In thirty years, the “Brut Millésimé” 100% AOC Valais has become a bench mark of quality and passion.
It was towards the end of the eighties when Jacques Germanier, pioneered of the Swiss wine industry, launched a sparkling Chardonnay- The Brut du Valais.
In order to develop the Brut, Jaques Germanier built 800m2 of tunnels which were excavated into the Valais mountain rock to ensure a perfect year round temperature.
This sparkling was created around the standard set by our neighbors in Champagne, who are the custodians of sparkling knowledge. With a century of viticulture know how, the quality of Valais grapes and the positioning of a unique area, this “Blanc de Blanc” is forged with incredible scents and flavors.
- Œnologue en chef
Nous avons œuvré pendant cinq ans afin d’obtenir le produit parfait.
The traditional method
The first step in the production of our sparkling wines the grapes are pressed in whole bunches directly after harvesting.
Due to the variable quality of the must during pressing, only the first 50% is retained to make the Brut.
The must undergoes its first fermentation in tanks which is referred to as alcoholic fermentation. During this process the yeast turns the sugars of the must into alcohol and also produces the desired aromas for the cuvee (base wine).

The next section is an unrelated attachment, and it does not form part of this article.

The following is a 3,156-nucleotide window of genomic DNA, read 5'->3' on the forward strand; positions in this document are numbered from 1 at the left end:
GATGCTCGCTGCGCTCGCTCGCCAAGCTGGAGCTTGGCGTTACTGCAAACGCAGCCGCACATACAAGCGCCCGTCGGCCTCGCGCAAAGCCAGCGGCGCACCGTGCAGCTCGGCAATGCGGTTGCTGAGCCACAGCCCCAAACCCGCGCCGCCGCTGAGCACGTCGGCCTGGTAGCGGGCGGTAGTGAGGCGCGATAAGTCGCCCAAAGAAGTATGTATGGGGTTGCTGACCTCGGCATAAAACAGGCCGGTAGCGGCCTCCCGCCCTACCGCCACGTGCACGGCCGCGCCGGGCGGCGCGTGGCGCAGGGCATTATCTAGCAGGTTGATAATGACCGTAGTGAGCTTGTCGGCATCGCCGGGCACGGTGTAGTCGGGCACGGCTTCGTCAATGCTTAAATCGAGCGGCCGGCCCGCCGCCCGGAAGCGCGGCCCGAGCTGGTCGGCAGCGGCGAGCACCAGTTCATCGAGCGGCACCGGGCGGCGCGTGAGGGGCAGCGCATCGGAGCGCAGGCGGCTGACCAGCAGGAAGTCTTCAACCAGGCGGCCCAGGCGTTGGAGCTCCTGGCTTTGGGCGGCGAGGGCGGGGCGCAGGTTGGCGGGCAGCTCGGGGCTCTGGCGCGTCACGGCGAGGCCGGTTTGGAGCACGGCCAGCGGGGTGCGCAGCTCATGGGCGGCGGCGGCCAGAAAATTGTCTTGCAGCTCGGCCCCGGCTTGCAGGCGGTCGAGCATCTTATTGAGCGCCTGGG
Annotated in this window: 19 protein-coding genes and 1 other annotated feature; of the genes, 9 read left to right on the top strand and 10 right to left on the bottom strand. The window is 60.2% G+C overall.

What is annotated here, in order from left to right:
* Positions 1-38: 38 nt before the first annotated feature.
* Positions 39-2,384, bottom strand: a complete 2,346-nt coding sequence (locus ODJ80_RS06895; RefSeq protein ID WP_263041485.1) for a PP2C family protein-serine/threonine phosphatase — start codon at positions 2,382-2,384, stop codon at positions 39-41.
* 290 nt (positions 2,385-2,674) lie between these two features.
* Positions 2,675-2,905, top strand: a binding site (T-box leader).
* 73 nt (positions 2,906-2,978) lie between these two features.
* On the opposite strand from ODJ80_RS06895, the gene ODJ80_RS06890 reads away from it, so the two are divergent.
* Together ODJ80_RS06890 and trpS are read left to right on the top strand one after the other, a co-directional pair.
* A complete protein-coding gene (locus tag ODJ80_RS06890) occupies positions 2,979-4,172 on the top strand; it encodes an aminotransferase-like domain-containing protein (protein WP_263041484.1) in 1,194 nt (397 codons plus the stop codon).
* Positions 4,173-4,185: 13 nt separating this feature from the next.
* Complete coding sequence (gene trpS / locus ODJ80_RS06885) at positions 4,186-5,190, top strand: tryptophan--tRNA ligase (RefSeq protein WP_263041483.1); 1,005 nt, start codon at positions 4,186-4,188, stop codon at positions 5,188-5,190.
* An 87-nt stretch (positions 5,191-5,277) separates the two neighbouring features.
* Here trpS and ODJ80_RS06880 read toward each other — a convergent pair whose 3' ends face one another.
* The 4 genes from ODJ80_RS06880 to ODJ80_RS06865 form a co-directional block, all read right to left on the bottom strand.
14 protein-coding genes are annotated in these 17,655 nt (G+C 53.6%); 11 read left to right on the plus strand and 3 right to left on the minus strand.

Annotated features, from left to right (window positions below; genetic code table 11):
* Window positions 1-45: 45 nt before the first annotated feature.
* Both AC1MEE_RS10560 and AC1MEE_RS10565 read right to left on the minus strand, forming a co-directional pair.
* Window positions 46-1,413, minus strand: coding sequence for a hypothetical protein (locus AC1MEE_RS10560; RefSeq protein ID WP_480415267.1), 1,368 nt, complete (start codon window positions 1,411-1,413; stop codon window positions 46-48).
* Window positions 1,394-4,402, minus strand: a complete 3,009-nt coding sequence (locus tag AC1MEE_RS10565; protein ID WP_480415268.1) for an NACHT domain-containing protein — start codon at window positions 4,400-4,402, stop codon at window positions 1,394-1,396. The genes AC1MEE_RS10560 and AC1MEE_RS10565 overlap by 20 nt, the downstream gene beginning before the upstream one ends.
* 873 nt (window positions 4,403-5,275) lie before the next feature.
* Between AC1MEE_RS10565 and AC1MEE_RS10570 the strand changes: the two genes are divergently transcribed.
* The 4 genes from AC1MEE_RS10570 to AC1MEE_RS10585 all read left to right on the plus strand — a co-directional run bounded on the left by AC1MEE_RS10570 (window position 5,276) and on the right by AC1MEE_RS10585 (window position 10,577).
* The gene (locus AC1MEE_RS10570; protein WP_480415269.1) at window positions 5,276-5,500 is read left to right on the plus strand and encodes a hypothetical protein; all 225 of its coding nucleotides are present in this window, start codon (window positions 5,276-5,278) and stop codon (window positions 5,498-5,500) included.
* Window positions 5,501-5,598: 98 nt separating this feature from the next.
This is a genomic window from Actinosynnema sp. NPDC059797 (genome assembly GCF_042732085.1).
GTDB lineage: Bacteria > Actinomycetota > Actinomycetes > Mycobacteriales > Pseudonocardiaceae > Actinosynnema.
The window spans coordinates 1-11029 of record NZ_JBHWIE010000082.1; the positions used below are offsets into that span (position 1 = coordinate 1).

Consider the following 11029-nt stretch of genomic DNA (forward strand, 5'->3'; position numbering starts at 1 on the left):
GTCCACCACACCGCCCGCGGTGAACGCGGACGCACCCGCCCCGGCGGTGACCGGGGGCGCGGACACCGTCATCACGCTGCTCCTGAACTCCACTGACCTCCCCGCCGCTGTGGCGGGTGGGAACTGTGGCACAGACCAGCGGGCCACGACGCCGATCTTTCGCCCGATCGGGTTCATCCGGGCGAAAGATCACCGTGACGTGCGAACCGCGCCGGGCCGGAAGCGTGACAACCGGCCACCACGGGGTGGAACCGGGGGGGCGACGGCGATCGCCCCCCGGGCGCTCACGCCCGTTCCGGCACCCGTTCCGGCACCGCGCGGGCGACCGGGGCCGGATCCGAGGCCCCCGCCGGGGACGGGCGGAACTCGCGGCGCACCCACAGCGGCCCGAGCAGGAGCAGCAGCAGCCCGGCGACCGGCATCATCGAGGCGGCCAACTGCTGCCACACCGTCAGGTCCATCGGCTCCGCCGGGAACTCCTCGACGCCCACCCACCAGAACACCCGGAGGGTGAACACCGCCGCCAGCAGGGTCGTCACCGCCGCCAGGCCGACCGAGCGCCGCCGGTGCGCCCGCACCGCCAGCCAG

Second fermentation and lees ageing
A liqueur de tirage (sugar and yeast mixture) is added to the wine before bottling. We extract the cuvee from the tanks and bottle it under crown cap.
The bottles are then placed in wooden slats inside our tunnels to maintain a constant temperature (10°) throughout the year. The bottles remain in the tunnels for a total of 36 months. In its glass housing and through the reaction of the yeasts, sugar is transformed into alcohol and carbon dioxide which gives the Brut its bubbles and foam.
Once all the sugar is transformed into alcohol the yeast collects on the walls of the bottle and form a solid deposit. The riddling process is intended to concentrate the yeast deposit in the neck of the bottle. For this, the bottles are placed upside down in riddling racks (pupitres). Riddling is a step that requires a real stroke of hand.
It requires the winemaker to gradually drag the yeast deposit down the neck of the bottle without even the finest of particles defusing back into the wine.
The bottle is turned in varying directions with movements changing precisely between a quarter and a sixteenth of a turn each time. At the same time the inclination of the bottle is gradually increased. Riddling is a precision operation, the linking rotations and how to perform them require the greatest of dexterity.
Once the yeast deposits are collected in the neck, it is needs to be removed from the bottle. The neck is immersed in an iced solution (liquid nitrogen). This creates the formation of an ice cube containing the solid yeast deposit.
When the bottle is opened the deposit is then expelled because of the pressure created during the second fermentation. The addition of the desired sugar (iquor de expedition) and the cork is the last step of winemaking in the traditional method.